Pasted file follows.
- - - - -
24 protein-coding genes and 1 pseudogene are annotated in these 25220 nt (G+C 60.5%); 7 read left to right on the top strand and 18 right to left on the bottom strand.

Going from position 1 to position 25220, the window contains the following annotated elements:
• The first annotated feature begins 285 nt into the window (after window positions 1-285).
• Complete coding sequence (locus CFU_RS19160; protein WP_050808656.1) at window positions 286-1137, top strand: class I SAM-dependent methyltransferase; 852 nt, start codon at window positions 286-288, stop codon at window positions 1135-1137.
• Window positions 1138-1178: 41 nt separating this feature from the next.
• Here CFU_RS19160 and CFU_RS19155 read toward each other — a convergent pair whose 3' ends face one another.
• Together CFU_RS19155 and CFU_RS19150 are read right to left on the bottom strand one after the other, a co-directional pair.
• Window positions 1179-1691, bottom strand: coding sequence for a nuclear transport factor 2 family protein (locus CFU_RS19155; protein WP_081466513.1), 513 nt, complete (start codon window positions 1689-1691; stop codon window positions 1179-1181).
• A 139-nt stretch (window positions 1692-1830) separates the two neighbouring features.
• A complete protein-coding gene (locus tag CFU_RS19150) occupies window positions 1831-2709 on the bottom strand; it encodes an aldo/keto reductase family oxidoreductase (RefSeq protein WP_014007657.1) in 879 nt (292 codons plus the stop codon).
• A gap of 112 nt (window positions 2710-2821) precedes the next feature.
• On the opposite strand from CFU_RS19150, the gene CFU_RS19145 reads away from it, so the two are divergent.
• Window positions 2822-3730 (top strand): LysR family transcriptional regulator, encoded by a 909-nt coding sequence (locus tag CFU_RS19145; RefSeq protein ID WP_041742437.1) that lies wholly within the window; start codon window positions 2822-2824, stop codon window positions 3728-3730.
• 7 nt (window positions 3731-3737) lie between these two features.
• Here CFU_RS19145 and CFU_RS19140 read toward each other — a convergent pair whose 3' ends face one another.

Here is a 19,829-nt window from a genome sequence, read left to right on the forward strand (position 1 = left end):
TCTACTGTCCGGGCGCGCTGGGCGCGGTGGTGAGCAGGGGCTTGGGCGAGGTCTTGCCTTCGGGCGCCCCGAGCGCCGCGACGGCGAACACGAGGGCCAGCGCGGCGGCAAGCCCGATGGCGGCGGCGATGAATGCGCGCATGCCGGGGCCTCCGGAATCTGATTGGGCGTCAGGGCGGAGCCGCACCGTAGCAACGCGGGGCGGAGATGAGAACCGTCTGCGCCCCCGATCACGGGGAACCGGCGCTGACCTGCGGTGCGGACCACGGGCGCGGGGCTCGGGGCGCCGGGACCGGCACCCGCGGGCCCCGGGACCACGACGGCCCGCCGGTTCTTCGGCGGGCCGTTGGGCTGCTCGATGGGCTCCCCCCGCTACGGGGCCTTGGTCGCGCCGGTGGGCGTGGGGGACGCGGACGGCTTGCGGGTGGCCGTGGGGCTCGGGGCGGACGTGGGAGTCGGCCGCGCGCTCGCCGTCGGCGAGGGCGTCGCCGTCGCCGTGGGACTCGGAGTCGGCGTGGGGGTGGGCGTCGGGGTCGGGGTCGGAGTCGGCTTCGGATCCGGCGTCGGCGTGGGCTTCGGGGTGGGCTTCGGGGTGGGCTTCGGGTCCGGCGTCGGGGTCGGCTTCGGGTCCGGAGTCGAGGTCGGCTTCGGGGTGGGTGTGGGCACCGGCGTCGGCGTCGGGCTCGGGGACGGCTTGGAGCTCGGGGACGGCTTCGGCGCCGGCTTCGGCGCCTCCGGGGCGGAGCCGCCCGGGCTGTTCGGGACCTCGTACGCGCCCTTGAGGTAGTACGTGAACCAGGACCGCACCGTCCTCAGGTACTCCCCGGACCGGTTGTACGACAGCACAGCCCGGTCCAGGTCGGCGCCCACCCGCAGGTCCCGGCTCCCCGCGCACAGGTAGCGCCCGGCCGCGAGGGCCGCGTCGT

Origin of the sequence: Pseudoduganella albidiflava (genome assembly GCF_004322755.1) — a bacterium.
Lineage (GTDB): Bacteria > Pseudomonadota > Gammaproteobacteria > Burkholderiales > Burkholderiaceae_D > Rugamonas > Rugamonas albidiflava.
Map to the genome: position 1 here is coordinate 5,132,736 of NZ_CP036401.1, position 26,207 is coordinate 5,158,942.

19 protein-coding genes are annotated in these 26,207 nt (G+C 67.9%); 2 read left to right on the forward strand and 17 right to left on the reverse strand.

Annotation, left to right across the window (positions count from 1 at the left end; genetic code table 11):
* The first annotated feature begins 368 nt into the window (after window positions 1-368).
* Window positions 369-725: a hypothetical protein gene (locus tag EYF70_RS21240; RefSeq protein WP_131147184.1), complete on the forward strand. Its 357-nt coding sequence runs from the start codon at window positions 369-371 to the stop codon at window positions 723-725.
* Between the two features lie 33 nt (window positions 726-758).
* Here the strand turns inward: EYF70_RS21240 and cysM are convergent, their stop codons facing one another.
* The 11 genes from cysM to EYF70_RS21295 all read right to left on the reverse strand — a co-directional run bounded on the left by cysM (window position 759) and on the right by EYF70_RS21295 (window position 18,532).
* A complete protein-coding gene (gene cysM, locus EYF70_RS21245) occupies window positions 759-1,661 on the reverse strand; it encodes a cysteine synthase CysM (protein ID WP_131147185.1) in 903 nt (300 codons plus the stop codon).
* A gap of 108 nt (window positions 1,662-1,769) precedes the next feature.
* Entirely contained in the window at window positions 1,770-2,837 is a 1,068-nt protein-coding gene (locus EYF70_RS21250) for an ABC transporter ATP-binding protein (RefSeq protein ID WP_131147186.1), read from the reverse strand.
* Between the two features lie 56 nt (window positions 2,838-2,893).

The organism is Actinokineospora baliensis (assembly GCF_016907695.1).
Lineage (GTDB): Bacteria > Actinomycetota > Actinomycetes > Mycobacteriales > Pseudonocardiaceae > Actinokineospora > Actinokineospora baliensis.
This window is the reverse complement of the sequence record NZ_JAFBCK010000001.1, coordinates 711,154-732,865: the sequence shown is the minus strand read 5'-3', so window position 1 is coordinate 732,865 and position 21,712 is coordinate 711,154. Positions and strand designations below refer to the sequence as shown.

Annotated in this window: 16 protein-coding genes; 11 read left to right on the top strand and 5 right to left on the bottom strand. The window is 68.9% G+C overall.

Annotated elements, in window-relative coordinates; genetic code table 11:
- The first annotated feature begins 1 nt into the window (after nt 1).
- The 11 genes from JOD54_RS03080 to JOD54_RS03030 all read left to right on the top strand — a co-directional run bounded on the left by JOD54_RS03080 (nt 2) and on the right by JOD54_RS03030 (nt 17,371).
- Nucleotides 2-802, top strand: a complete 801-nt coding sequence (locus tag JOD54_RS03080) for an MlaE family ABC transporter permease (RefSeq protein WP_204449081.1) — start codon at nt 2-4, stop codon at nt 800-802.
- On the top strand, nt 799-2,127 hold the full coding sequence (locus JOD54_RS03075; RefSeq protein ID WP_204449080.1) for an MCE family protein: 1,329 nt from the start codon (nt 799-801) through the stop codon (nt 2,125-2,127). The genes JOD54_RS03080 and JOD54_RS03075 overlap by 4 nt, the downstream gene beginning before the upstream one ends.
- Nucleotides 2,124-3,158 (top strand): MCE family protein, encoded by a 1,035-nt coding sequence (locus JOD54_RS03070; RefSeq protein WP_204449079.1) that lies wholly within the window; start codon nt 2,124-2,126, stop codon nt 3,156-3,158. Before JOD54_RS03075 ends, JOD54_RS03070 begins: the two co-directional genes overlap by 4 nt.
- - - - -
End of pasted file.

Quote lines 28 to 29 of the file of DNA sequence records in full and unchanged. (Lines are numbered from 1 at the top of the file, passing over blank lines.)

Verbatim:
* A complete protein-coding gene (gene cysM, locus EYF70_RS21245) occupies window positions 759-1,661 on the reverse strand; it encodes a cysteine synthase CysM (protein ID WP_131147185.1) in 903 nt (300 codons plus the stop codon).
* A gap of 108 nt (window positions 1,662-1,769) precedes the next feature.